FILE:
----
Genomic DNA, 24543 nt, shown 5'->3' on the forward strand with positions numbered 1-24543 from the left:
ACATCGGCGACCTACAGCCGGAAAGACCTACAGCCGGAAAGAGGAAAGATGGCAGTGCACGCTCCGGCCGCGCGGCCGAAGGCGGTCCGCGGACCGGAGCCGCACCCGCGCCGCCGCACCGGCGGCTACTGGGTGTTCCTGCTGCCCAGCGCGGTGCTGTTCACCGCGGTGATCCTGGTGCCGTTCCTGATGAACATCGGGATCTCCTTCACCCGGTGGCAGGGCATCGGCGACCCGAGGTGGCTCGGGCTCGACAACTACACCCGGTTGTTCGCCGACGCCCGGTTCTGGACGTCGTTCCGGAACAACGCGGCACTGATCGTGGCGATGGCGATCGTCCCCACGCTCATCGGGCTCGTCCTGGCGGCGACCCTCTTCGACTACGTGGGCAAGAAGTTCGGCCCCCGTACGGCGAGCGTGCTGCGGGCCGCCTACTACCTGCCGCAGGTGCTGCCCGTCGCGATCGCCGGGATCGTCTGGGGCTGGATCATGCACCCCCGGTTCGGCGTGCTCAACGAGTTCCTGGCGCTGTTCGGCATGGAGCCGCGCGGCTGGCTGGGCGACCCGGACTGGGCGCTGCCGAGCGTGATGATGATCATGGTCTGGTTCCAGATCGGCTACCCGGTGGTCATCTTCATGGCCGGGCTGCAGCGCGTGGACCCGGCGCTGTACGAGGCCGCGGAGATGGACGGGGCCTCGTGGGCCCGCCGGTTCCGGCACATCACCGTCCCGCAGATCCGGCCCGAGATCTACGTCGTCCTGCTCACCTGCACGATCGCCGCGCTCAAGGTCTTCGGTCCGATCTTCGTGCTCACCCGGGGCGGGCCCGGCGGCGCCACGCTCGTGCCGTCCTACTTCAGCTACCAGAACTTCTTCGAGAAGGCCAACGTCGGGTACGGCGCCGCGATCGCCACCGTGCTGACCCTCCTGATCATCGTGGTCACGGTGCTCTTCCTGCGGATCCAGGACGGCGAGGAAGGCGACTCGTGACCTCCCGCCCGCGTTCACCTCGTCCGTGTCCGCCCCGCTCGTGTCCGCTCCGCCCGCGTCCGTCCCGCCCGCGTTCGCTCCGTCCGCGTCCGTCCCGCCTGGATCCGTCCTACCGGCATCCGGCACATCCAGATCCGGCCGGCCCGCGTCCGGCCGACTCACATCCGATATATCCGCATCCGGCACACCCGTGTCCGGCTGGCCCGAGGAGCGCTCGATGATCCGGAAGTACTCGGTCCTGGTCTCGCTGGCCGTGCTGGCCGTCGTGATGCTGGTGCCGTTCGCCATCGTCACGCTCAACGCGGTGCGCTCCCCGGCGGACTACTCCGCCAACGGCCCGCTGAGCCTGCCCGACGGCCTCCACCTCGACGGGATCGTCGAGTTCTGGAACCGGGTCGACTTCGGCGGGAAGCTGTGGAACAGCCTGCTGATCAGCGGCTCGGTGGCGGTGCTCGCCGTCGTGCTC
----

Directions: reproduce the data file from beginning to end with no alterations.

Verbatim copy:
Genomic DNA, 24543 nt, shown 5'->3' on the forward strand with positions numbered 1-24543 from the left:
ACATCGGCGACCTACAGCCGGAAAGACCTACAGCCGGAAAGAGGAAAGATGGCAGTGCACGCTCCGGCCGCGCGGCCGAAGGCGGTCCGCGGACCGGAGCCGCACCCGCGCCGCCGCACCGGCGGCTACTGGGTGTTCCTGCTGCCCAGCGCGGTGCTGTTCACCGCGGTGATCCTGGTGCCGTTCCTGATGAACATCGGGATCTCCTTCACCCGGTGGCAGGGCATCGGCGACCCGAGGTGGCTCGGGCTCGACAACTACACCCGGTTGTTCGCCGACGCCCGGTTCTGGACGTCGTTCCGGAACAACGCGGCACTGATCGTGGCGATGGCGATCGTCCCCACGCTCATCGGGCTCGTCCTGGCGGCGACCCTCTTCGACTACGTGGGCAAGAAGTTCGGCCCCCGTACGGCGAGCGTGCTGCGGGCCGCCTACTACCTGCCGCAGGTGCTGCCCGTCGCGATCGCCGGGATCGTCTGGGGCTGGATCATGCACCCCCGGTTCGGCGTGCTCAACGAGTTCCTGGCGCTGTTCGGCATGGAGCCGCGCGGCTGGCTGGGCGACCCGGACTGGGCGCTGCCGAGCGTGATGATGATCATGGTCTGGTTCCAGATCGGCTACCCGGTGGTCATCTTCATGGCCGGGCTGCAGCGCGTGGACCCGGCGCTGTACGAGGCCGCGGAGATGGACGGGGCCTCGTGGGCCCGCCGGTTCCGGCACATCACCGTCCCGCAGATCCGGCCCGAGATCTACGTCGTCCTGCTCACCTGCACGATCGCCGCGCTCAAGGTCTTCGGTCCGATCTTCGTGCTCACCCGGGGCGGGCCCGGCGGCGCCACGCTCGTGCCGTCCTACTTCAGCTACCAGAACTTCTTCGAGAAGGCCAACGTCGGGTACGGCGCCGCGATCGCCACCGTGCTGACCCTCCTGATCATCGTGGTCACGGTGCTCTTCCTGCGGATCCAGGACGGCGAGGAAGGCGACTCGTGACCTCCCGCCCGCGTTCACCTCGTCCGTGTCCGCCCCGCTCGTGTCCGCTCCGCCCGCGTCCGTCCCGCCCGCGTTCGCTCCGTCCGCGTCCGTCCCGCCTGGATCCGTCCTACCGGCATCCGGCACATCCAGATCCGGCCGGCCCGCGTCCGGCCGACTCACATCCGATATATCCGCATCCGGCACACCCGTGTCCGGCTGGCCCGAGGAGCGCTCGATGATCCGGAAGTACTCGGTCCTGGTCTCGCTGGCCGTGCTGGCCGTCGTGATGCTGGTGCCGTTCGCCATCGTCACGCTCAACGCGGTGCGCTCCCCGGCGGACTACTCCGCCAACGGCCCGCTGAGCCTGCCCGACGGCCTCCACCTCGACGGGATCGTCGAGTTCTGGAACCGGGTCGACTTCGGCGGGAAGCTGTGGAACAGCCTGCTGATCAGCGGCTCGGTGGCGGTGCTCGCCGTCGTGCTC